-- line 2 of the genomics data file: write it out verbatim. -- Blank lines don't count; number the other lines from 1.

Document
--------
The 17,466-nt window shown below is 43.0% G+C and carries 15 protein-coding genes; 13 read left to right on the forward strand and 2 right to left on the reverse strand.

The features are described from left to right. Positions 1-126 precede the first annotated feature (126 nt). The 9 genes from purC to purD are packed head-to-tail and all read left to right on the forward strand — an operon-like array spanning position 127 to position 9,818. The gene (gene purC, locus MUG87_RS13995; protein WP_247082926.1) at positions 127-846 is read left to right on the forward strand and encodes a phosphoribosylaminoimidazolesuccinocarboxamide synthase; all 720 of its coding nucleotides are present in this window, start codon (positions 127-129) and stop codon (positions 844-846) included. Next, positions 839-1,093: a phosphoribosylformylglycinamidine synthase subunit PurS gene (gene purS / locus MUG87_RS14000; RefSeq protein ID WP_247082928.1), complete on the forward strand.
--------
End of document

The features are described from left to right. Positions 1-126 precede the first annotated feature (126 nt). The 9 genes from purC to purD are packed head-to-tail and all read left to right on the forward strand — an operon-like array spanning position 127 to position 9,818. The gene (gene purC, locus MUG87_RS13995; protein WP_247082926.1) at positions 127-846 is read left to right on the forward strand and encodes a phosphoribosylaminoimidazolesuccinocarboxamide synthase; all 720 of its coding nucleotides are present in this window, start codon (positions 127-129) and stop codon (positions 844-846) included. Next, positions 839-1,093: a phosphoribosylformylglycinamidine synthase subunit PurS gene (gene purS / locus MUG87_RS14000; RefSeq protein ID WP_247082928.1), complete on the forward strand.